READ: Statement by Police Commissioner Raymond W. Kelly About Shot NYPD Officer Brian Groves

Public HousingHousing and Urban PlanningPoliticsInterior PolicySocial IssuesNew York City Police DepartmentRaymond W. Kelly

At approximately 3:40 this morning, Police Officer Brian Groves and his partner, Police Officer Erick Corniel, were conducting a vertical patrol in the stairwell of the Seward Park Public Housing Development at 64-66 Essex Street in Manhattan. When Officer Groves opened the door to the stairwell on the 22nd floor, he saw a man with a silver revolver. Officer Groves yelled "gun", so his partner, who was at the opposite stairwell, could hear. The gunman fled down four flights of stairs between the 19th and the 18th floor, where he turned and fired at least one time, striking Officer Groves in the chest, at the heart. Officer Groves returned fire, four times. It is unknown whether his assailant was struck, however.

The bullet-resistant vest that Officer Groves was wearing stopped the round. Not realizing he was shot, Officer Groves continued the pursuit to the 15th floor, where he fell and his assailant escaped. The assailant was described as a male black in his 20s, five-foot, nine inches tall, thin build, with his hair braided in beaded corn-rows. He wore a black shirt and red basketball shorts with beige stripes.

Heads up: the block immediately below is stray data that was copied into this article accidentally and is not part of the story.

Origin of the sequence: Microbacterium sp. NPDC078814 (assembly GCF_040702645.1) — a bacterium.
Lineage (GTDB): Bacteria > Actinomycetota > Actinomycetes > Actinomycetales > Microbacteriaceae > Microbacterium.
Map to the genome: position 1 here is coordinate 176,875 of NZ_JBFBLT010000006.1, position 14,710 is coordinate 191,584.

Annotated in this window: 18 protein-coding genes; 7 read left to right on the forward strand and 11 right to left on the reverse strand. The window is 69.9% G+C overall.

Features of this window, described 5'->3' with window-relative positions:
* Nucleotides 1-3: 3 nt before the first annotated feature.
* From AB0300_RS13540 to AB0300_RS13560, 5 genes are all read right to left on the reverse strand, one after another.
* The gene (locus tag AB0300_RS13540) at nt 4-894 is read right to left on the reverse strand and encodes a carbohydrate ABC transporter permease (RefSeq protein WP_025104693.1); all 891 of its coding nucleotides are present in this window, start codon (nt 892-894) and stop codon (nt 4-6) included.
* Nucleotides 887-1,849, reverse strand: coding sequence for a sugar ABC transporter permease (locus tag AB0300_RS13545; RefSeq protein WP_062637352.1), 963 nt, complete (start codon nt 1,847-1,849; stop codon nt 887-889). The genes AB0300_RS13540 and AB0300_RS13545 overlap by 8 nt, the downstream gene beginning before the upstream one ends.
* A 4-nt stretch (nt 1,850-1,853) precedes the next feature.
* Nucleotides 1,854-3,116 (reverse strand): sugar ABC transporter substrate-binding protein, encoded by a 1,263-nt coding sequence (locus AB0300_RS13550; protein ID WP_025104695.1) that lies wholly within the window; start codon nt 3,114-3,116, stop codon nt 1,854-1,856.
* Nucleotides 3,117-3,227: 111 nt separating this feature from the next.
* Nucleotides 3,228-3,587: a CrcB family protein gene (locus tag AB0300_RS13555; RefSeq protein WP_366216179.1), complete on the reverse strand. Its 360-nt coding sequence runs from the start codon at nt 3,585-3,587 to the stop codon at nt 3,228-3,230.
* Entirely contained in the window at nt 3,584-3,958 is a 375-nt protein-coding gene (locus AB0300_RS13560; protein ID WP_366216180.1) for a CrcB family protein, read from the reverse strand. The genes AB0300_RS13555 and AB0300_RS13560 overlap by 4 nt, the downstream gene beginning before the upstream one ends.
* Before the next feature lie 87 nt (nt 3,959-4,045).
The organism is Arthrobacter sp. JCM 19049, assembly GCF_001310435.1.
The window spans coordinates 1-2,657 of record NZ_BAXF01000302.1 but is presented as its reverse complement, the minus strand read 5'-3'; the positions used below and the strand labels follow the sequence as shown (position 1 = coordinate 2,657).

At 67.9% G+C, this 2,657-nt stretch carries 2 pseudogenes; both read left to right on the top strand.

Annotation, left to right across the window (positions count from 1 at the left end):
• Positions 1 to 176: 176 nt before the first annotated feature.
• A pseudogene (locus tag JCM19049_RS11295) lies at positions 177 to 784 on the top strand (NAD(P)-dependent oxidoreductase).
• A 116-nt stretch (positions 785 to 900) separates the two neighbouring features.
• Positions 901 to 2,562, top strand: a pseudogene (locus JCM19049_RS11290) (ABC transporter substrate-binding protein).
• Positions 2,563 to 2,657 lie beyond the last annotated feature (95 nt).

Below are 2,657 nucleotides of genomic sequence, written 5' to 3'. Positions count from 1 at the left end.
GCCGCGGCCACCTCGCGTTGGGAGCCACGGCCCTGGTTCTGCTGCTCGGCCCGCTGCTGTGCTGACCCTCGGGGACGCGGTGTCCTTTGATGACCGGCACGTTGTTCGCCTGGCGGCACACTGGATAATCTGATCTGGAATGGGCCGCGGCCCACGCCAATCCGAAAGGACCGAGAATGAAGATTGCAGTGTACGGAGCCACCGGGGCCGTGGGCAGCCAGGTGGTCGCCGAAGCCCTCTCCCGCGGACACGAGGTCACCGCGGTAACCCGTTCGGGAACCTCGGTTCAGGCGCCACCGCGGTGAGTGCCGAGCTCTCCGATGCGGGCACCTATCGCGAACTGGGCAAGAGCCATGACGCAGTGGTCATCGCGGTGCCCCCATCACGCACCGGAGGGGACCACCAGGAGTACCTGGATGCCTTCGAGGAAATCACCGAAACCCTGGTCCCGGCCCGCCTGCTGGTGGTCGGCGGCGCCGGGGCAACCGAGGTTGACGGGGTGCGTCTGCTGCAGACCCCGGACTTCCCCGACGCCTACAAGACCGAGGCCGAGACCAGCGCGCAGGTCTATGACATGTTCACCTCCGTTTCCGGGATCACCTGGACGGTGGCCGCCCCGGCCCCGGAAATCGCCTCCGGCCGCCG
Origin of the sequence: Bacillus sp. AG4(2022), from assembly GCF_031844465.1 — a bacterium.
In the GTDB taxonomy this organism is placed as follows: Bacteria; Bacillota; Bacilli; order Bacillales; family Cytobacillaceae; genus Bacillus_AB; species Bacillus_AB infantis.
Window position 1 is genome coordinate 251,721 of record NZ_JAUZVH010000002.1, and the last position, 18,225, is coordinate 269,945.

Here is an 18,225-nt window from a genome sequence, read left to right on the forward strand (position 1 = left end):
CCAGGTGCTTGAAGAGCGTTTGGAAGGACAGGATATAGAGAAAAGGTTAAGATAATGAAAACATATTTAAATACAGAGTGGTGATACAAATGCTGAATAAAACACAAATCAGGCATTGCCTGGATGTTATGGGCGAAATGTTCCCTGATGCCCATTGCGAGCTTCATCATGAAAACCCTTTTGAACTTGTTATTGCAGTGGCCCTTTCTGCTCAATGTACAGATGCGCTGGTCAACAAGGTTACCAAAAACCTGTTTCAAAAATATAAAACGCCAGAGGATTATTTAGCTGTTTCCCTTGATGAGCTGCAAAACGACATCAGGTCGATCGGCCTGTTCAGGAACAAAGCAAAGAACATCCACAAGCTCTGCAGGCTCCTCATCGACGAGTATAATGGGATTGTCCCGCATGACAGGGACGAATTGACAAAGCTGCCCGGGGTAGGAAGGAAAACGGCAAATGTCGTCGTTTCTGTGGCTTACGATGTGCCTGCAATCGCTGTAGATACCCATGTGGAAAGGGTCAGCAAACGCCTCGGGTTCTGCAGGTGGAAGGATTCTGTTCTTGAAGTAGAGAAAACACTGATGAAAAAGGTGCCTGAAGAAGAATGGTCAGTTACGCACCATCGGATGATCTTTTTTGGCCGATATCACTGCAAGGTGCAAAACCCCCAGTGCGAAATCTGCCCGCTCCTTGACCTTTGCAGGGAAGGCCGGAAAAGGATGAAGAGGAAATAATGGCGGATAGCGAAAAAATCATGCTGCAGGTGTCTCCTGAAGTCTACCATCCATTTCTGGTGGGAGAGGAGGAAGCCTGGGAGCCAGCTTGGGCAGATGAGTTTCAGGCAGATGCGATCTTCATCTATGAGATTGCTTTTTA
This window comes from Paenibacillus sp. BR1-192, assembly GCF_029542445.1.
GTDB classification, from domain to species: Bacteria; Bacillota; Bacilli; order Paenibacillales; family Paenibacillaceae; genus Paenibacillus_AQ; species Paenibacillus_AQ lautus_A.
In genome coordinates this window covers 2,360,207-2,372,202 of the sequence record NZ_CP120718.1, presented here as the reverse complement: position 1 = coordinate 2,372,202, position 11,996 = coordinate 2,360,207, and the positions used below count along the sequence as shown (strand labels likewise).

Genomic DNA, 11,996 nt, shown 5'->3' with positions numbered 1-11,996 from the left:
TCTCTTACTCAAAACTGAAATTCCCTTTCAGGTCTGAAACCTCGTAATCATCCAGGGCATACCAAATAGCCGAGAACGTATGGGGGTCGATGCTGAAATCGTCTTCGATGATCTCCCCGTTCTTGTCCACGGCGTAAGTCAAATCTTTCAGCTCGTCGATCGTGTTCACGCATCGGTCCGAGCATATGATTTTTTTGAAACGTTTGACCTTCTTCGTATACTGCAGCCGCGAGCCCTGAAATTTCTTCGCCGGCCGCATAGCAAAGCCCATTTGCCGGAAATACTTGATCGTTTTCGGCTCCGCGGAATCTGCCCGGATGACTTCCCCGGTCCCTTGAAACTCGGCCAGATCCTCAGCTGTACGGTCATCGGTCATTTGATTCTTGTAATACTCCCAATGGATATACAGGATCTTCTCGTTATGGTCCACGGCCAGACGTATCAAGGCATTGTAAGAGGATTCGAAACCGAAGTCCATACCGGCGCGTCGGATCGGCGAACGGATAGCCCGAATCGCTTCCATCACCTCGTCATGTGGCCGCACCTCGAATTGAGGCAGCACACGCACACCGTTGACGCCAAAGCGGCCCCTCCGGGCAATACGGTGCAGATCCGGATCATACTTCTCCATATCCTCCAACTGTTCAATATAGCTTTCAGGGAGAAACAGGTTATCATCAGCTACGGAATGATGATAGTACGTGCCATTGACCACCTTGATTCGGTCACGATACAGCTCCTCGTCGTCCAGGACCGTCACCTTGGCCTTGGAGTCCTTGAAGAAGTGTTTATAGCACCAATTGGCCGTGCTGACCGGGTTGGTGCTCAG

Officer Groves was the 9th New York City Police Officer to be shot in the line of duty so far this year. Many others have been stabbed. Officer Groves is lucky to be alive. He was shot from about eight feet away. He almost certainly would have been killed had it not been for his bullet resistant vest. The lead bullet lodged in his vest at the sternum; just behind the sternum sits the right ventricle of the heart. Doctors examined Officer Groves to make sure his heart wasn't bruised as a result of the trauma to the sternum.

Officer Groves was doing what so many officers do every day; stopping a suspicious individual to question him. The vertical patrol that he and his partner engaged in is a common, proactive police practice to give some measure of safety to residents of public housing. In this particular instance, there had been reports of disorderly persons and narcotics activity in the stairwells there.

Approximately four percent of the city's population resides in public housing, but it experiences about 20% of all violent crime

Officer Groves, who will celebrate his 31st birthday later this month, has been a police officer since 2005, assigned to the housing bureau. By the grace of God and Kevlar, Officer Groves is expected to return home to his wife Nicole and their two young daughters. It was a close call; one that too many officers have experienced this year. But the Police Department will persist, nonetheless, in doing all that it can to take guns off the streets, and gunmen out of circulation.

I want to thank the doctors and staff here at Bellevue for their outstanding service to our police officers and to the community at-large.

Copyright © 2014, Los Angeles Times
Comments
Loading